Power Law Distributions
Some mentions of Friendster, social software and power law distributions reminded me that Google’s major flaw had been bugging me lately. The Internet is decentralized and you would think that traffic would follow rather random patterns. However Bernardo A. Huberman and others have discovered that patterns of linking on the Web are actually quite regular and observe power law distributions. (See Small Worlds in a Big Web) That’s where a small number of sites receive the majority of links, and most sites receive very few links.
So, ultimately the thing that makes Google so great, is also its major flaw — weighting pages in favor of highly trafficked sites, or weighting in favor of sites that are pointed to by highly trafficked sites. Therefore a search on the word “Dao” will give you the article “The Dao of Web Design” at A List Apart before those that discuss its original meaning. So, Google suffers from the power law distribution that links obey when looked at over the entire web.
Perhaps though, it’s just a scalability problem. Exploration versus Exploitation in Topic Driven Crawlers which discusses scalability limitations of universal search engines and points out that “winners don’t take all” when looked at on a smaller scale. It builds on the work done by NEC researchers last spring, Winners don’t take all: Characterizing the competition for links on the web.
As a whole, the World Wide Web displays a striking “rich get richer” behavior, with a relatively small number of sites receiving a disproportionately large share of hyperlink references and traffic. However, hidden in this skewed global distribution, we discover a qualitatively different and considerably less biased link distribution among subcategories of pages for example, among all university homepages or all newspaper homepages. Although the connectivity distribution over the entire web is close to a pure power law, we find that the distribution within specific categories is typically unimodal on a log scale, with the location of the mode, and thus the extent of the rich get richer phenomenon, varying across different categories.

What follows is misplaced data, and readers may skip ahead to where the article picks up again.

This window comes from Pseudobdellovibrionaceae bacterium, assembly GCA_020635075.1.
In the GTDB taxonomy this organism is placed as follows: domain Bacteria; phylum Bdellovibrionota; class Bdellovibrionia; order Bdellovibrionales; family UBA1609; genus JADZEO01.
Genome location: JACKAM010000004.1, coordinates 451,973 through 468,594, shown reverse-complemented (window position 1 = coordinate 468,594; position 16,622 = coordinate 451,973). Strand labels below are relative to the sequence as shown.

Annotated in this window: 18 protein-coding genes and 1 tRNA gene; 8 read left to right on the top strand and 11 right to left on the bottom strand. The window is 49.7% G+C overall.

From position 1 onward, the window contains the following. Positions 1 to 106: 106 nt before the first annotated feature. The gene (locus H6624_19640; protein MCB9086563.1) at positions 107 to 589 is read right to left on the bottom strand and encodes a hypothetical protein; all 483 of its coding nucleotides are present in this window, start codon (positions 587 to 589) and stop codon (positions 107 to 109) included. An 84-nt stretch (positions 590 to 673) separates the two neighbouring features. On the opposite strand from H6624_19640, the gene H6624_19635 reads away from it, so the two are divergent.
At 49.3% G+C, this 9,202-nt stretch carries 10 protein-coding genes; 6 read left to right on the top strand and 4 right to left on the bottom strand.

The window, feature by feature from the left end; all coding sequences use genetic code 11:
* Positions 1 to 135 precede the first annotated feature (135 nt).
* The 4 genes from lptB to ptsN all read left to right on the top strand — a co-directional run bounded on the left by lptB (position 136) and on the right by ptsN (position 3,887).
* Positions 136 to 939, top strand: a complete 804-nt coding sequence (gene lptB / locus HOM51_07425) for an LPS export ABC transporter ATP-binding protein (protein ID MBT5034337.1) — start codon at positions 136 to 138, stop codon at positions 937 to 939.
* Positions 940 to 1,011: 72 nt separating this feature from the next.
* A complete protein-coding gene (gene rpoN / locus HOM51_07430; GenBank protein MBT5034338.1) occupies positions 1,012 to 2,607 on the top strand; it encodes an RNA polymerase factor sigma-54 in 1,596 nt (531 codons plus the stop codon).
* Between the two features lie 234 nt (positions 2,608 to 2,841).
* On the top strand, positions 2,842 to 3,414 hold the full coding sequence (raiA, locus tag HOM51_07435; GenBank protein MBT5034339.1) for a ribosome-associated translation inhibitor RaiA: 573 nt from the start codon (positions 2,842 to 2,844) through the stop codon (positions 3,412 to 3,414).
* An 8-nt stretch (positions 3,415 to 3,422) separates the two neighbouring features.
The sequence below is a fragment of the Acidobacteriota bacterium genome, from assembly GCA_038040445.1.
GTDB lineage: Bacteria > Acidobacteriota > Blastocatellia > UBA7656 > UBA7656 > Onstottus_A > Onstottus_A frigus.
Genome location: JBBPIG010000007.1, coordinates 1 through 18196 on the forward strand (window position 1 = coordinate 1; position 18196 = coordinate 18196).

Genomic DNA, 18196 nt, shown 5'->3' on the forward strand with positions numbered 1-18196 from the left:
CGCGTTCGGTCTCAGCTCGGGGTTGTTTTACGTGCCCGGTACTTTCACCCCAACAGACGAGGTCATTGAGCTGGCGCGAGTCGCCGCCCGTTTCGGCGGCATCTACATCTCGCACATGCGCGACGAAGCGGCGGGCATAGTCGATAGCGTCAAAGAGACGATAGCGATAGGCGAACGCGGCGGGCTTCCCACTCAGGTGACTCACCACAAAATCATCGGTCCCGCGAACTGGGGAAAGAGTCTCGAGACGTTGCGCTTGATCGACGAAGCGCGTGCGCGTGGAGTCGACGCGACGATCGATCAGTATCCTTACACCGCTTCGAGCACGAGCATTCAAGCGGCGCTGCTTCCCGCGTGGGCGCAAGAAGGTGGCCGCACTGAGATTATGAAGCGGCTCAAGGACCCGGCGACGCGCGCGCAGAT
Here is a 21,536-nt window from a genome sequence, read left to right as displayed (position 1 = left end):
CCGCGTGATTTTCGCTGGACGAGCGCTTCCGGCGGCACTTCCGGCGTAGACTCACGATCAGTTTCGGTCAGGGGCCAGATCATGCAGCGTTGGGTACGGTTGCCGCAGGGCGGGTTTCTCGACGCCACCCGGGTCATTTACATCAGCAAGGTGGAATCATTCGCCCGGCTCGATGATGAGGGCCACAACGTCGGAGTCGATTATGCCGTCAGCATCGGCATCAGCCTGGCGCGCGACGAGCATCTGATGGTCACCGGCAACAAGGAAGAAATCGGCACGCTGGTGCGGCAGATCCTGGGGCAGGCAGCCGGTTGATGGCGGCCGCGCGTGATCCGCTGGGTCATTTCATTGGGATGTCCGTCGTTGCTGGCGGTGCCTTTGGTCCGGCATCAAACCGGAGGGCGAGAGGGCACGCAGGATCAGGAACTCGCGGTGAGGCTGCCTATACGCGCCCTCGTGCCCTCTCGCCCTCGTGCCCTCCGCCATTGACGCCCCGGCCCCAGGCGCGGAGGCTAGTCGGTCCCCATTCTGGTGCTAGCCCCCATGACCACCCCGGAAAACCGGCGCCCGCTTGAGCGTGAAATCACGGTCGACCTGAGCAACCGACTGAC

However even within the original discipline specific databases that took into consideration citation data, or linking, to determine desireability, the power law distribution can marginalize otherwise original and useful work. J. Sylvan Katz discusses some flaws in citation analysis which is summed up nicely in "World Order Upset by New Citation Study." That might sound a bit melodramatic, but when it affects research spending by governments such analysis does have big consequences.
I’ve started reading Linked by Albert-László Barabási. So far it’s one of the more entertaining non-fiction books I’ve read in quite a while. He’s a great storyteller. I’m just about to hit chapter six that discusses power law distributions, the 80/20 rule, etc. Can’t skip ahead though. That’s against the rules.